In The Back Of The Bus

I love seeing the sign on the bus commemorating the heroism of Rosa Parks for civil rights.However, on this Thanksgiving, I was reminded that all is still not well when it comes to bigotry and racism in this country.I rode the S bus this evening–the one that goes up and down Collins Avenue in Miami Beach.The beautiful architecture of the luxury condominiums and hotels, and the palm trees, beach and waterways, along with a good smattering of fancy automobiles and yachts, makes for some impressive┬áscenery.

But this is in stark contrast to most of the people on the bus, who come from a much poorer lifestyle.

This afternoon, the bus was very crowded and my daughter and I found ourselves in the back of the bus.

And the vibes were not very good at all!

First, there was a young lady dressed somewhat scantilly, and there was a guy riding in the back row who just kept looking her up and down–again and again. I imagined how uncomfortable and scared she must feel. But within a few minutes, I was glad when I saw her get off the bus, safely.

Now, I guess it was our turn, unfortunately. And beside the man who had been ogling the woman is a another guy. This guy has wild hair and his eyes are intensely dark, and he is staring at me.

First, when I noticed him doing it, I did the usual quick look back, which shows the person you are noticing them staring at you, and then they stop, right? That’s what usually happens, but not this time.

This guy stares straight at me with piercing angry eyes–and he won’t stop.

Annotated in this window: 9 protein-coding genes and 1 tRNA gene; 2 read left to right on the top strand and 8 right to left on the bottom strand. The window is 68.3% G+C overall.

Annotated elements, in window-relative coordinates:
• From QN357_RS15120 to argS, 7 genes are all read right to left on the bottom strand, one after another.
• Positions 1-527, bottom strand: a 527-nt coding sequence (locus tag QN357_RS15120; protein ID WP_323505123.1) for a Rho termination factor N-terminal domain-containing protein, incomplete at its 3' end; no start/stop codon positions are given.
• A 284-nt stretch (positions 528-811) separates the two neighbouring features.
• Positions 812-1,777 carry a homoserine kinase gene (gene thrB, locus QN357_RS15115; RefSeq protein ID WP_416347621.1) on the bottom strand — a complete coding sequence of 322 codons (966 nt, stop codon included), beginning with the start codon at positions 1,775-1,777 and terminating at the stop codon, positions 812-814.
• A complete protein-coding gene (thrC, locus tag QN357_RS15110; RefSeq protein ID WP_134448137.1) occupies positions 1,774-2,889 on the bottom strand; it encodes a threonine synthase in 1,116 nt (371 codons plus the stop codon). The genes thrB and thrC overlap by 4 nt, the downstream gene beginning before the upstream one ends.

I look over at my daughter to make sure she is okay, but she is aware that something is wrong and that there is danger nearby, sitting just a few feet away.

I look up front to see if we can move away–but the bus is still crowded and we are sort of hemmed in.

The guy continues to stare straight in my face, and there is no avoiding it any longer.

I say, “Are you looking at me?”

He continues to stare, doesn’t say a word, and he looks up at my Jewish head covering, my Yarmulka. Then he lifts his hand–he points first at his eyes and then straight at me.

I get my daughter up and we squeeze our way forward toward the front of the bus. Thank G-d, this guy didn’t pursue.

We lost our seat, but by the way this guy looked menacingly at us, I think we could’ve lost a lot more.

This was quite a frightening situation, and it made me think that while the Rosa Parks sign on the bus has a permanent place there, unfortunately, there are still lots of people who hold onto blind hatred and refuse to let it go.

(Source Photo: Andy Blumenthal)